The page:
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Household Bills

Nearly half of wages spent a week after hitting bank accounts

Paloma Kubiak
Written By:
Paloma Kubiak

Household finances tend to be structured around pay day, with workers spending nearly half (42%) of their wages in the first week of receiving them.

A third of workers said they feel relief, happiness and secure when their wages hit their bank accounts.

And it’s no surprise as one in five said they have between only £1 and £100 left on the day before pay day.

According to the research from Standard Life, seven in 10 people in employment worry about not receiving a regular pay cheque once they retire, while 13% said they are extremely worried about the prospect.

At the same time, nine in 10 said continuing to receive a regular income payment in retirement would give them peace of mind knowing they have money to cover essential expenses.

For 67% of the 2,000 polled, they said in an ideal world, they would continue receiving a regular payday income in retirement.

The findings come as Standard Life launches a ‘Pay Day’ campaign on the last Thursday and Friday of each month to highlight how a pension annuity can help people secure a ‘pay day feeling’ in retirement.

Pension annuities provide a regular income in retirement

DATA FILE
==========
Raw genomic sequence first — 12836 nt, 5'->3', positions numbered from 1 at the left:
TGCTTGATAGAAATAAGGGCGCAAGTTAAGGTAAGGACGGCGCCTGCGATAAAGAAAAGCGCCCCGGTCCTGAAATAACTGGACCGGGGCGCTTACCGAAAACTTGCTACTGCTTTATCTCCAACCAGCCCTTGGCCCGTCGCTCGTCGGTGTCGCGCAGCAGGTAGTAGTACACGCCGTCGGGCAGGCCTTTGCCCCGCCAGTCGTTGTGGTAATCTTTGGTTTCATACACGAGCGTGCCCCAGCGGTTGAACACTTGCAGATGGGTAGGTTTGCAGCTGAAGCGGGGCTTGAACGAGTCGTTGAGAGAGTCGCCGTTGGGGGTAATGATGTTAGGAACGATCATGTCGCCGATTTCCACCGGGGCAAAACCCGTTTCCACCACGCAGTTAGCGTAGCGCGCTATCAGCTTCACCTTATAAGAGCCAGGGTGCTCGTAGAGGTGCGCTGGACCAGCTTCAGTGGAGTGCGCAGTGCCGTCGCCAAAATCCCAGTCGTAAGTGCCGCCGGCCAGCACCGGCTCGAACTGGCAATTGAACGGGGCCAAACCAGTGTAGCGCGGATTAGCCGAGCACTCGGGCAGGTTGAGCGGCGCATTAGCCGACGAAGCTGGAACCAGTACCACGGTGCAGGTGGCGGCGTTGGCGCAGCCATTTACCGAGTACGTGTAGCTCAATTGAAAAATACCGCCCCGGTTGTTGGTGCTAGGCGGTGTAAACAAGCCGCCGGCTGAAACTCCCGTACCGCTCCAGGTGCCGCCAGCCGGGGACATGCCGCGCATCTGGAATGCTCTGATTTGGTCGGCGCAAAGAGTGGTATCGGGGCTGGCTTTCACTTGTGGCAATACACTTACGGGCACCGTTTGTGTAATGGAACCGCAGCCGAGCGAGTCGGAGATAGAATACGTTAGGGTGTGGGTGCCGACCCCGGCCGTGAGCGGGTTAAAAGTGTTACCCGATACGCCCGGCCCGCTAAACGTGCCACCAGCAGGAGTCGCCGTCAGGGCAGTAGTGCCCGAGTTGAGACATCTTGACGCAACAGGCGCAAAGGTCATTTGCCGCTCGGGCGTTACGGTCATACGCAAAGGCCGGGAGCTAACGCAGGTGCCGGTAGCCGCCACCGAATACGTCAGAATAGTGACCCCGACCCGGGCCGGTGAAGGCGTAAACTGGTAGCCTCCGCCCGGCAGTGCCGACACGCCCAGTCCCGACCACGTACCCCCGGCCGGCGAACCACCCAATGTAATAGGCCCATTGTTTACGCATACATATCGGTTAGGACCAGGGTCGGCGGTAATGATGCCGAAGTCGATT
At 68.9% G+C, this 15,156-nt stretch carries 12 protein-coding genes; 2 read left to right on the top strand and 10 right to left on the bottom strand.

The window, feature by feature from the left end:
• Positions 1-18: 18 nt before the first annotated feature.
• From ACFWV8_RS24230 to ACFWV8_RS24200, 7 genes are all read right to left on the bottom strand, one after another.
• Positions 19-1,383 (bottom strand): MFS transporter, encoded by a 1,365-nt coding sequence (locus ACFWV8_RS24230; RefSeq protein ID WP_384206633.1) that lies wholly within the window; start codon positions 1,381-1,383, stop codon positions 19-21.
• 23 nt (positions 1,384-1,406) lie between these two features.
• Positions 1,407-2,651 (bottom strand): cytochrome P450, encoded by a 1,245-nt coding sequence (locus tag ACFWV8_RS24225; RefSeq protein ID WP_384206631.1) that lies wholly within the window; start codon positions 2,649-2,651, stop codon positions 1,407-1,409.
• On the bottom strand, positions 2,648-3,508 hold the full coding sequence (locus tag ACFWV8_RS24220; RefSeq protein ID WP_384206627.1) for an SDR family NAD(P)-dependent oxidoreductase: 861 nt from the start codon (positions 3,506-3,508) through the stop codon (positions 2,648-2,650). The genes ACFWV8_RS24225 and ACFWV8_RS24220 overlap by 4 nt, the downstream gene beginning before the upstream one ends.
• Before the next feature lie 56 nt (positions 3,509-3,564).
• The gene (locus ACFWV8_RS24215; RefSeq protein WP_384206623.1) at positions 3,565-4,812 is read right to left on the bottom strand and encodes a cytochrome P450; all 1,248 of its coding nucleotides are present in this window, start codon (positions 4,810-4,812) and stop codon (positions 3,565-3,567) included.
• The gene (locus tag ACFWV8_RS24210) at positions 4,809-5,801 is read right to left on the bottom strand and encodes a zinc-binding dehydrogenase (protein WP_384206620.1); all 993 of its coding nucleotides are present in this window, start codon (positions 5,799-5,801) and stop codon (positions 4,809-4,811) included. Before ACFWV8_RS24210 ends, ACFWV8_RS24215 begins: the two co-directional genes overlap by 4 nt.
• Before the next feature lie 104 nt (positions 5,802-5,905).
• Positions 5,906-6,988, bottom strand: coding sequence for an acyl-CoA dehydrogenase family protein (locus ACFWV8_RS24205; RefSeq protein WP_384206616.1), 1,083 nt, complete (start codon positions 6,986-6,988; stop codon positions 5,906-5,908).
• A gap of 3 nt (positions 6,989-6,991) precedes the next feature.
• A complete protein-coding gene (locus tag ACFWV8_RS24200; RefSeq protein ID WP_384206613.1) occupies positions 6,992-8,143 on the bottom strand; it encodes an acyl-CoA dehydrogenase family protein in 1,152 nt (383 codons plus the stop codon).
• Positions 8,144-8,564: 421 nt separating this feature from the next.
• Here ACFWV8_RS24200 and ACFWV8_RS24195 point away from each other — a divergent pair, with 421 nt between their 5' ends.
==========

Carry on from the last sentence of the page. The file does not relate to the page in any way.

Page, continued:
Claire Altman, managing director for individual retirement at Standard Life, said: “Knowing how and when you’re going to be paid naturally brings with it a sense of relief. It is not surprising that the thought of losing this regular income at retirement is a worry for many.

“Beyond the state pension, many people’s incomes are more variable, particularly since pension freedoms came into effect, with the majority of people using drawdown to access their pension savings. The gradual decline of defined benefit pension income has exacerbated this with a shift of responsibility (and the financial decision-making that comes with it) to individuals to manage their money.”

Altman added that one option to guarantee that ‘pay day feeling’ is for people to use some or all of their savings to buy an annuity, which lands in bank  accounts each month like a salary, but with the added bonus that you “don’t have to work for it in retirement”.

She said: “An annuity can provide certainty and security, knowing you’ll have a regular, guaranteed income that lasts as long as you do. In a world of uncertainty, this kind of security cannot be underestimated, so it is worth thinking about annuities as part of your retirement income planning, particularly to help cover any essential costs.”

Related: GUIDE: Everything you need to know about pension annuities